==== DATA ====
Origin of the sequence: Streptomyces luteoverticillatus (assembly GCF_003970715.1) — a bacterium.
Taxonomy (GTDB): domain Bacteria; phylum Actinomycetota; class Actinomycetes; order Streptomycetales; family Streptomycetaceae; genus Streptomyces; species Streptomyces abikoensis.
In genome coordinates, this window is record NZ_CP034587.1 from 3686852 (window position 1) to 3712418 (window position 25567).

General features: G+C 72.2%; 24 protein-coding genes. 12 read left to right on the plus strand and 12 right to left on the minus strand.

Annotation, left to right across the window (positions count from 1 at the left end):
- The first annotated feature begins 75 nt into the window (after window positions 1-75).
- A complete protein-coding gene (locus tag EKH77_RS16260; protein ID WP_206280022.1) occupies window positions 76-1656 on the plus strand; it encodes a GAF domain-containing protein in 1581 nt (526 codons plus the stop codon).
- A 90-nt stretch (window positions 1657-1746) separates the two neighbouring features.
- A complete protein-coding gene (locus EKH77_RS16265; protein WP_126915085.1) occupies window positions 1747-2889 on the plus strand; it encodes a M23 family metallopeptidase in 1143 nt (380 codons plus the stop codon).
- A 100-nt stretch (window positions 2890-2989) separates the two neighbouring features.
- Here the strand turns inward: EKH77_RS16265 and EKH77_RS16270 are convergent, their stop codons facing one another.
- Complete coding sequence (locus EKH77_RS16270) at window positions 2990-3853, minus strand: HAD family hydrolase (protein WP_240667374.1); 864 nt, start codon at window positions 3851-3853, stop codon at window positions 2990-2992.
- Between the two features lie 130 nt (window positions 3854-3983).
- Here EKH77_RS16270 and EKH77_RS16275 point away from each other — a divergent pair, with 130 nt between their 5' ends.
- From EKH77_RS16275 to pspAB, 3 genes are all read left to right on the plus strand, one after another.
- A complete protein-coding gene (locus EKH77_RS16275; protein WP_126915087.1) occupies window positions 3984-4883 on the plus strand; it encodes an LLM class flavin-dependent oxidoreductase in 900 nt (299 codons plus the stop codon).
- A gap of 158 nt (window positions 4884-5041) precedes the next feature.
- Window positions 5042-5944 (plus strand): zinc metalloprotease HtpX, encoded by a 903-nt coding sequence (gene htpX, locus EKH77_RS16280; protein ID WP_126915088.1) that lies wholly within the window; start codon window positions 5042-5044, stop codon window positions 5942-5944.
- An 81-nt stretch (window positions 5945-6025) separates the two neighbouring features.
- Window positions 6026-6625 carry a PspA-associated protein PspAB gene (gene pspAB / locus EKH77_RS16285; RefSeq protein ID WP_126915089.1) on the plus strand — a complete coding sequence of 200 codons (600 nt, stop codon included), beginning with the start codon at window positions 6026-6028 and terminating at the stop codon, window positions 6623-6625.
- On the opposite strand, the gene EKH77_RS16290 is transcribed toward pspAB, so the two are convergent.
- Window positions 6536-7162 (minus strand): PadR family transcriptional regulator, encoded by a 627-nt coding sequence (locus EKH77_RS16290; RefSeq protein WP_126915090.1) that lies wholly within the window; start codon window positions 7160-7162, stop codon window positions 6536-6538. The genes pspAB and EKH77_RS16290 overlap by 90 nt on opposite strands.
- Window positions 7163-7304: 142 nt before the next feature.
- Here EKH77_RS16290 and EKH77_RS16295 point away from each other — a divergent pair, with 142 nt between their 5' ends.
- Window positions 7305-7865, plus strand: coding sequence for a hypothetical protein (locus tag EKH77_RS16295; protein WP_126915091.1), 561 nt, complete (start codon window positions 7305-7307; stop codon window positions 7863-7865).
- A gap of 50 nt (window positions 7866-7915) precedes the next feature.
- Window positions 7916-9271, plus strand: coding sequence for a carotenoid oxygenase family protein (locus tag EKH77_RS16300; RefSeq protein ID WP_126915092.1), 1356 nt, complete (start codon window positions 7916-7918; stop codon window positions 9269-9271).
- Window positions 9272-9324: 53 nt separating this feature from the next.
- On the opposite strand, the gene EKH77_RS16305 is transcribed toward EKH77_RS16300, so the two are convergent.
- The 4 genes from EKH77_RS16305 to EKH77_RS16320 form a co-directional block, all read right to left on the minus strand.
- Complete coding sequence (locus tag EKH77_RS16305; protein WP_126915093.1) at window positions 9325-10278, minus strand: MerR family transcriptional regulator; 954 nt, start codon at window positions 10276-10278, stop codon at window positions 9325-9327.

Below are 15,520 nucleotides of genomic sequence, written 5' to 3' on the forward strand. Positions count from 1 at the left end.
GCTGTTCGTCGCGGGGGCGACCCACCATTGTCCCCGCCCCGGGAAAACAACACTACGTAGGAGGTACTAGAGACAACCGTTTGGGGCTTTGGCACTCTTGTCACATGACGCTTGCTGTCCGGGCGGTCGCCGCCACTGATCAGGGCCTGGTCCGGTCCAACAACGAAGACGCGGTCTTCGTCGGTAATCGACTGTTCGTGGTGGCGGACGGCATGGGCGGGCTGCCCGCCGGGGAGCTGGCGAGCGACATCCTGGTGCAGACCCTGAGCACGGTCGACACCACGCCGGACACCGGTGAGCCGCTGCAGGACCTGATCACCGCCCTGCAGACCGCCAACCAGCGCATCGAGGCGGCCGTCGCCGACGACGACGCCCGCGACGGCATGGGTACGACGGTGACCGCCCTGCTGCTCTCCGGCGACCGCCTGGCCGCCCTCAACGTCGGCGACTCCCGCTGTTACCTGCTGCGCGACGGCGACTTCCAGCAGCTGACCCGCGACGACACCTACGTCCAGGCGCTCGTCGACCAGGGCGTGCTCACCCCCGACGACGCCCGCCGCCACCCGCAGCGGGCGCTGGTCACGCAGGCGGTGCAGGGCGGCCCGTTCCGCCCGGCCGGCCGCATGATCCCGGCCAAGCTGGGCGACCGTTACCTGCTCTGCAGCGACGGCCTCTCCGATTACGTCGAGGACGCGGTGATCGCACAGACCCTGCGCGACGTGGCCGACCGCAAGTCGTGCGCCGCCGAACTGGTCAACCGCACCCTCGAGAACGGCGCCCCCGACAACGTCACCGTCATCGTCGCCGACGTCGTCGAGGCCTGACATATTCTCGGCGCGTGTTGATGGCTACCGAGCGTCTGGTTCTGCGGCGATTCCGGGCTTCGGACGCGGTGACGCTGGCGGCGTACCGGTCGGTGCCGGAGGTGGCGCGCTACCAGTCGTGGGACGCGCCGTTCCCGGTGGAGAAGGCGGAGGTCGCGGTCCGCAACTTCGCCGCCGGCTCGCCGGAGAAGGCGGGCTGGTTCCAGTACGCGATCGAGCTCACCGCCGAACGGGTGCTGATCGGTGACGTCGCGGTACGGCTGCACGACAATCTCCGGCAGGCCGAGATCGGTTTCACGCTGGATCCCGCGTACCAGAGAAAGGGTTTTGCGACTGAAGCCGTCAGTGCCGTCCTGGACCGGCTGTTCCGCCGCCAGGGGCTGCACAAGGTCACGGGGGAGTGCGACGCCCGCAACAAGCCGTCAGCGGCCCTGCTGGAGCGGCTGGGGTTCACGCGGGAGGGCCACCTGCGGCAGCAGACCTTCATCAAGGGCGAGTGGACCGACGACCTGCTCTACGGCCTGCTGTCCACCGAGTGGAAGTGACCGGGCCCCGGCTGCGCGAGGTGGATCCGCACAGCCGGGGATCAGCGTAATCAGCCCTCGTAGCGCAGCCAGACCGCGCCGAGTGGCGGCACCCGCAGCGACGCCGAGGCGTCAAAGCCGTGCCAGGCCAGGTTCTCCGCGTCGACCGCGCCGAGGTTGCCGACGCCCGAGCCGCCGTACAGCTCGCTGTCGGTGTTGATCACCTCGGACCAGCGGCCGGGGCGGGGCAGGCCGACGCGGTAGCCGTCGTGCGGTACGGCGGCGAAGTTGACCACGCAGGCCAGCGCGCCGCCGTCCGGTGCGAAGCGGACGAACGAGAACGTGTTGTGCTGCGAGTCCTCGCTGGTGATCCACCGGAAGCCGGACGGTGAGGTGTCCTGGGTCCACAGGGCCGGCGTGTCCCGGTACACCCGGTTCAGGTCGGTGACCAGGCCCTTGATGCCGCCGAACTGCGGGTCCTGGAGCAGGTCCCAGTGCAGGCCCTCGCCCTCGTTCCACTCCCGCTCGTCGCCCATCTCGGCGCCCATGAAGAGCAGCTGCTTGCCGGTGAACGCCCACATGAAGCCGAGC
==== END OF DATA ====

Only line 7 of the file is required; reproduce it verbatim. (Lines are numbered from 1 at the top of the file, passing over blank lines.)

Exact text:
- A complete protein-coding gene (locus tag EKH77_RS16260; protein ID WP_206280022.1) occupies window positions 76-1656 on the plus strand; it encodes a GAF domain-containing protein in 1581 nt (526 codons plus the stop codon).